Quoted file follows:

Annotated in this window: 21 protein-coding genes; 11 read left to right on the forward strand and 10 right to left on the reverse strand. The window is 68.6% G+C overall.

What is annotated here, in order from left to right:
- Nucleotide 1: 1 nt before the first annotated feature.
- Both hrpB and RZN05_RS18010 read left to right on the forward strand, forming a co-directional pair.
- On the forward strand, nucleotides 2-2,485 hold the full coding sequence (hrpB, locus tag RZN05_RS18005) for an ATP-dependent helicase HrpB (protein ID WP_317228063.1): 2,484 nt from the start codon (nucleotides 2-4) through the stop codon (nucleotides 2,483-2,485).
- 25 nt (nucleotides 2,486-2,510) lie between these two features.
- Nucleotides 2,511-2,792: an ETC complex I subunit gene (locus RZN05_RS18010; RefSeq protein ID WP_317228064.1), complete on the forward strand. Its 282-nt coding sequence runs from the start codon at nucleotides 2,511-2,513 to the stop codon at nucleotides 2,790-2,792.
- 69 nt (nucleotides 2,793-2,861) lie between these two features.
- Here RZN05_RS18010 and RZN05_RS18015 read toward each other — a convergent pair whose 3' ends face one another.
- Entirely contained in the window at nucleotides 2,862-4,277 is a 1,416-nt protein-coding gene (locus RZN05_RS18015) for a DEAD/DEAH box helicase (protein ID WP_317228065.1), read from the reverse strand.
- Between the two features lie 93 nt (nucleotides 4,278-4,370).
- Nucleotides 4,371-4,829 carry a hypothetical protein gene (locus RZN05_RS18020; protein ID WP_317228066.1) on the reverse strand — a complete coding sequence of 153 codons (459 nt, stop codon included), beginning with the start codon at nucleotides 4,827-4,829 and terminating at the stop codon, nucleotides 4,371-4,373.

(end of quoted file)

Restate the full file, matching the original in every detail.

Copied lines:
Annotated in this window: 21 protein-coding genes; 11 read left to right on the forward strand and 10 right to left on the reverse strand. The window is 68.6% G+C overall.

What is annotated here, in order from left to right:
- Nucleotide 1: 1 nt before the first annotated feature.
- Both hrpB and RZN05_RS18010 read left to right on the forward strand, forming a co-directional pair.
- On the forward strand, nucleotides 2-2,485 hold the full coding sequence (hrpB, locus tag RZN05_RS18005) for an ATP-dependent helicase HrpB (protein ID WP_317228063.1): 2,484 nt from the start codon (nucleotides 2-4) through the stop codon (nucleotides 2,483-2,485).
- 25 nt (nucleotides 2,486-2,510) lie between these two features.
- Nucleotides 2,511-2,792: an ETC complex I subunit gene (locus RZN05_RS18010; RefSeq protein ID WP_317228064.1), complete on the forward strand. Its 282-nt coding sequence runs from the start codon at nucleotides 2,511-2,513 to the stop codon at nucleotides 2,790-2,792.
- 69 nt (nucleotides 2,793-2,861) lie between these two features.
- Here RZN05_RS18010 and RZN05_RS18015 read toward each other — a convergent pair whose 3' ends face one another.
- Entirely contained in the window at nucleotides 2,862-4,277 is a 1,416-nt protein-coding gene (locus RZN05_RS18015) for a DEAD/DEAH box helicase (protein ID WP_317228065.1), read from the reverse strand.
- Between the two features lie 93 nt (nucleotides 4,278-4,370).
- Nucleotides 4,371-4,829 carry a hypothetical protein gene (locus RZN05_RS18020; protein ID WP_317228066.1) on the reverse strand — a complete coding sequence of 153 codons (459 nt, stop codon included), beginning with the start codon at nucleotides 4,827-4,829 and terminating at the stop codon, nucleotides 4,371-4,373.